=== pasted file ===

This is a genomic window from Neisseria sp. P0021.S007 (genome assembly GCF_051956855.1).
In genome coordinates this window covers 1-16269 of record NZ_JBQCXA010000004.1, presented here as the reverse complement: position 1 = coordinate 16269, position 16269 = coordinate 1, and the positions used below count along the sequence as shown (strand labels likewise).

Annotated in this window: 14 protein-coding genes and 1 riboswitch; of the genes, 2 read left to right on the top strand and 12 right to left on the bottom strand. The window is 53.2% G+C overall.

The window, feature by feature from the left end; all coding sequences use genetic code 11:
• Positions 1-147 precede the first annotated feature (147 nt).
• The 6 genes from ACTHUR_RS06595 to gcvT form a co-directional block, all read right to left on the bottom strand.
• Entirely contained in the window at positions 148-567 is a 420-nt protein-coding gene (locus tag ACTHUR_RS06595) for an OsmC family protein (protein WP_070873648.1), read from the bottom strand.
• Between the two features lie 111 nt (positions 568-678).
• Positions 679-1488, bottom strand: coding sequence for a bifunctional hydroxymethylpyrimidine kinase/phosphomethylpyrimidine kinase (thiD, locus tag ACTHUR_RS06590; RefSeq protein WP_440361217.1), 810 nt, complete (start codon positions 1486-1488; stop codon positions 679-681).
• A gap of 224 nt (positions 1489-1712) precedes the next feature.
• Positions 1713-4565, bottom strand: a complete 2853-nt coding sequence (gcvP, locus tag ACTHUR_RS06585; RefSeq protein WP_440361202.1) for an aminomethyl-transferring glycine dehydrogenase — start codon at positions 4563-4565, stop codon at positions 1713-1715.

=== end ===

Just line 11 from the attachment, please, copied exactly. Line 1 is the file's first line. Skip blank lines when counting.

• Positions 1713-4565, bottom strand: a complete 2853-nt coding sequence (gcvP, locus tag ACTHUR_RS06585; RefSeq protein WP_440361202.1) for an aminomethyl-transferring glycine dehydrogenase — start codon at positions 4563-4565, stop codon at positions 1713-1715.